Abstract [en]

    Introduction: Healthcare-seeking behaviour among persons with diabetes has been investigated to a limited extent, and not from professionals’ perspective. The aim of the study was to describe healthcare professionals’ knowledge, attitudes and practice concerning healthcare-seeking behaviour and the use of complementary and alternative medicine among persons with diabetes. Methods: A cross-sectional, self-administered questionnaire was conducted in western Uganda. Nurses, midwives or nurse assistants 72.2%, physicians 12% and clinical officers 10% volunteered to participate in the study with a total 108 (93% response rate) response rate. Descriptive statistics were used to analyse data with frequencies, percentages and summarized in tables. Results: Most of the healthcare providers perceived more uneducated people to be at risk of developing complications related to diabetes (66.7%) and that most of the patients with diabetes were not knowledgeable about signs and symptoms of diabetes before being diagnosed (75.9%). The main reasons inducing persons with diabetes to seek care outside the health care sector were reported to be seeking a cure for the condition, influence from the popular sector, the accessibility of the place and signs of complications of diabetes related to poor glycaemic control. Healthcare providers had relatively positive attitudes towards using complementary and alternative medicine. Conclusion: Insufficient knowledge about diabetes, compromised healthcare-seeking practices including drug procurement for diabetes seem to be barriers to diabetes management. Patients were thus reported to be burdened with co-morbidities of complications of diabetes related to poor glycaemic control. © Fortunate Atwine et al.

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  • 17.
    Atwine, Fortunate
    et al.
    Linnaeus University, Växjö, Sweden; Mbarara University of Science and Technology (MUST). Mbarara, Uganda.
    Hjelm, Katarina
    Linköping University, Department of Social and Welfare Studies, Division of Nursing Science. Linköping University, Faculty of Medicine and Health Sciences.
    Healthcare-seeking behaviour and management of type 2 diabetes: from Ugandan traditional healers’ perspective2016In: International Journal of Africa Nursing Sciences, E-ISSN 2214-1391, Vol. 5, p. 17-23Article in journal (Refereed)
    Abstract [en]

    [Background] Healthcare-seeking behaviour has been investigated to a limited extent in persons with diabetes, and the way traditional healers manage diabetes still needs exploration. [Aim] To explore healthcare-seeking behaviour and management of type 2 diabetes from the perspective of traditional healers in the folk sector to understand how traditional medicine is integrated into the professional health sector. [Design] A qualitative descriptive study. [Method] A purposeful sample of 16 traditional healers known in the area. Data were collected by individual semi-structured interviews. [Findings] Healthcare was sought from the professional health sector, mainly from the public hospitals, before the patients switched to the traditional healers. Reasons for seeking help from traditional healers were mainly chronic conditions such as diabetes, high blood pressure and the perceived failure of western medicine to manage diabetes. The cost at the healers’ facilities also influenced healthcare seeking because it was perceived to be affordable as it was negotiable and accessible because it was always available. Traditional medicine therapies of patients with diabetes were herbal medicine, nutritional products and counselling, but many patients whose conditions were difficult to manage were told to return to the public hospitals in the professional health sector. [Conclusion] Healthcare seeking was inconsistent in character, with a switch between different healthcare providers. Living conditions including treatment costs, healthcare organization, patients’ health beliefs and general condition seemed to influence healthcare seeking practice.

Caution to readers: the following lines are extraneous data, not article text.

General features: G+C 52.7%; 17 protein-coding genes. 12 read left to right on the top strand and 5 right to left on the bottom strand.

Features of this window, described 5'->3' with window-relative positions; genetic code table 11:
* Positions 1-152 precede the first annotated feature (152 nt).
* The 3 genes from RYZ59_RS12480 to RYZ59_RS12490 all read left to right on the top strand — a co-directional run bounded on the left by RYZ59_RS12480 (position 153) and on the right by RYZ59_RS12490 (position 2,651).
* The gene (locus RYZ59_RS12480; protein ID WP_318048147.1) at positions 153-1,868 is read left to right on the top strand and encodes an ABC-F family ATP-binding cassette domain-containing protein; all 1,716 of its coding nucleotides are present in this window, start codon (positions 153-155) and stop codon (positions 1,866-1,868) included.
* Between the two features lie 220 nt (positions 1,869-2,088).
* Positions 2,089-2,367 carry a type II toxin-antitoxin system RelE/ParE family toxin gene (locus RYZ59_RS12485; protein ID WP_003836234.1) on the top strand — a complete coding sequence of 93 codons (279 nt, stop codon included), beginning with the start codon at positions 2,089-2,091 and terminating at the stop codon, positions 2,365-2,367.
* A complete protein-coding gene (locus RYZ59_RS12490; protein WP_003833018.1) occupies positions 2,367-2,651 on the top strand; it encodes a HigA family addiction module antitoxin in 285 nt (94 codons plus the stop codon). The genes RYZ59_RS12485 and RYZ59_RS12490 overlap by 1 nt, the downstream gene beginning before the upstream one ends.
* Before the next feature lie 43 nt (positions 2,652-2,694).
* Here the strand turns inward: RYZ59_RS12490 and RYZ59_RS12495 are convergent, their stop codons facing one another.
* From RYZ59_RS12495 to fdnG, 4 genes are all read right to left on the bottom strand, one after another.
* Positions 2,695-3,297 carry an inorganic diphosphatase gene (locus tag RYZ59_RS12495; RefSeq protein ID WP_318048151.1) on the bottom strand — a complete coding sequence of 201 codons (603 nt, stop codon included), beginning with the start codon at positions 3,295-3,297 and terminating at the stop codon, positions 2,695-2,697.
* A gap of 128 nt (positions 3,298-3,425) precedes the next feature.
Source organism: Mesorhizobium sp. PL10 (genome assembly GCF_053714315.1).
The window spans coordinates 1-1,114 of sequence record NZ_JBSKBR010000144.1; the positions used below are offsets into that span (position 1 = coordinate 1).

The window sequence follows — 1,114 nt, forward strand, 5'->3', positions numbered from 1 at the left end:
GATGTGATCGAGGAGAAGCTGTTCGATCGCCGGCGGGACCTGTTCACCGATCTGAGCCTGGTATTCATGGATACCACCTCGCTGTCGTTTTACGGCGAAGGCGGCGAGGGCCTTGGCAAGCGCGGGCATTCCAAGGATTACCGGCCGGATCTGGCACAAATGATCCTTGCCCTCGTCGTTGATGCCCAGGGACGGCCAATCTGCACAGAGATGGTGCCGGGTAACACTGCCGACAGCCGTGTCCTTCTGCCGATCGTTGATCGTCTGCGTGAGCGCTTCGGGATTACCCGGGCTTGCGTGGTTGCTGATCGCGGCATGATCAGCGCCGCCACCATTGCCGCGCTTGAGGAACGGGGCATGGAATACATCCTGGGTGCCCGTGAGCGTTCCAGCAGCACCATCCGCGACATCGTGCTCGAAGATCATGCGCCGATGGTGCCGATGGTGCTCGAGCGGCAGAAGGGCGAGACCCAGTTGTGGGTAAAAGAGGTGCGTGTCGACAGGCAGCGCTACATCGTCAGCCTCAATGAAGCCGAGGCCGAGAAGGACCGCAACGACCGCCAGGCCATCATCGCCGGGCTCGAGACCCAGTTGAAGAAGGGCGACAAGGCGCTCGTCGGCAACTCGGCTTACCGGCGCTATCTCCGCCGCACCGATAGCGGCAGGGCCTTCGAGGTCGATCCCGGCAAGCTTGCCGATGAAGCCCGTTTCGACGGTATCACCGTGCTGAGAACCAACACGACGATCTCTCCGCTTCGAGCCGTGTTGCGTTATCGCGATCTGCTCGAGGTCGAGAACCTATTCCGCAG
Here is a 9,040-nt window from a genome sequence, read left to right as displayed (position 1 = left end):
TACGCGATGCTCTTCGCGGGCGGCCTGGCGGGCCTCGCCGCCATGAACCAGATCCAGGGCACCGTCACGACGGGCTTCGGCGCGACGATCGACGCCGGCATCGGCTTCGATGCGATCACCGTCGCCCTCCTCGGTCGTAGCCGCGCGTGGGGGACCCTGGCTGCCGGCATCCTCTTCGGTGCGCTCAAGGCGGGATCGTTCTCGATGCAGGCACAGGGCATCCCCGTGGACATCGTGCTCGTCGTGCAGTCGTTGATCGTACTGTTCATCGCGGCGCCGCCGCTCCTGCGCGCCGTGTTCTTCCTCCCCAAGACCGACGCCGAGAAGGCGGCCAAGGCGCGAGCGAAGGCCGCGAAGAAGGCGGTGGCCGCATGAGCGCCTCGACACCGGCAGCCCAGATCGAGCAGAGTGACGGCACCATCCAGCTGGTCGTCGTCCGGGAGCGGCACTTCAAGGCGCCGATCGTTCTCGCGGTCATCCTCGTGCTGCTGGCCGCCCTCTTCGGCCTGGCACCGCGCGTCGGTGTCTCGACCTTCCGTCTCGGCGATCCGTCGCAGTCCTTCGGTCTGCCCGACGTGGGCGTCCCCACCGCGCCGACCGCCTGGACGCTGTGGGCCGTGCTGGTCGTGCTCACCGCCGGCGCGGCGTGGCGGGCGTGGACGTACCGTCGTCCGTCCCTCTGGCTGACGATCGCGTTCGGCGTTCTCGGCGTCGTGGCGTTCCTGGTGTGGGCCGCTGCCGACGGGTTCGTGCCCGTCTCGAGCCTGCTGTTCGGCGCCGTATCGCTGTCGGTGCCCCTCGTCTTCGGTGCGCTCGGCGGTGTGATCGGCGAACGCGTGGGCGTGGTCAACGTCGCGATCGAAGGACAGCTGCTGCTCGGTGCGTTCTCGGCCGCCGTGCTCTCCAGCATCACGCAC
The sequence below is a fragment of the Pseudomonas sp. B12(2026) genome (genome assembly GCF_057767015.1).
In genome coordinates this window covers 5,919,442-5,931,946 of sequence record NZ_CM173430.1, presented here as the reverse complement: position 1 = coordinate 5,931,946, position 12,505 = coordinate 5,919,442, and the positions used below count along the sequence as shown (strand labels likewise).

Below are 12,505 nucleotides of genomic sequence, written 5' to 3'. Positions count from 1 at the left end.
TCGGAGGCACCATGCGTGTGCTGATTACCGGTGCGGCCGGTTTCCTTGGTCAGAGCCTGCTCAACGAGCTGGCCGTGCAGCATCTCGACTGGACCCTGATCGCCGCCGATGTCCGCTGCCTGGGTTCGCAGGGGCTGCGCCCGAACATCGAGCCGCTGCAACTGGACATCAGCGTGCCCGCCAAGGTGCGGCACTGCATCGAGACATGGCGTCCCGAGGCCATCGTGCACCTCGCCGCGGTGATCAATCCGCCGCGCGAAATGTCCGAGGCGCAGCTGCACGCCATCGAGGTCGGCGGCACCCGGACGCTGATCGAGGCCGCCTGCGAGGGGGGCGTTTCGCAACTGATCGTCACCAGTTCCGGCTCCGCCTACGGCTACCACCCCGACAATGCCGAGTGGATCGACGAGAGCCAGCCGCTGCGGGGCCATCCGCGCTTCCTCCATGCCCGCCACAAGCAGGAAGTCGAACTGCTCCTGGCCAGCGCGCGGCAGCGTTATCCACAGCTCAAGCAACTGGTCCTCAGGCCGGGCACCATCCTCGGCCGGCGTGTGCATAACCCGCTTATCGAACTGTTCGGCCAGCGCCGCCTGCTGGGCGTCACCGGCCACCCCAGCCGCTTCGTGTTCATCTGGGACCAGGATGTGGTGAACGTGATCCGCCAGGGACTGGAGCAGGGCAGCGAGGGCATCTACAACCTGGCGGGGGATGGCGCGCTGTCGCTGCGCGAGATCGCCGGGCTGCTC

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  • 18.
    Atwine, Fortunate
    et al.
    School of Health and Caring Sciences, Linnaeus University, Växjö, Sweden; Department of Nursing, Mbarara University of Science and Technology (MUST), Mbarara, Uganda.
    Hultsjö, Sally
    School of Health and Caring Sciences, Linnaeus University, Växjö, Sweden.
    Albin, Björn
    School of Health and Caring Sciences, Linnaeus University, Växjö, Sweden.
    Hjelm, Katarina
    Linköping University, Department of Social and Welfare Studies, Division of Health, Activity and Care. Linköping University, Faculty of Medicine and Health Sciences.
    Health-care seeking behaviour and the use of traditional medicine among persons with type 2 diabetes in south-western Uganda: a study of focus group interviews2015In: Pan African Medical Journal, E-ISSN 1937-8688, Vol. 20, no 76Article in journal (Refereed)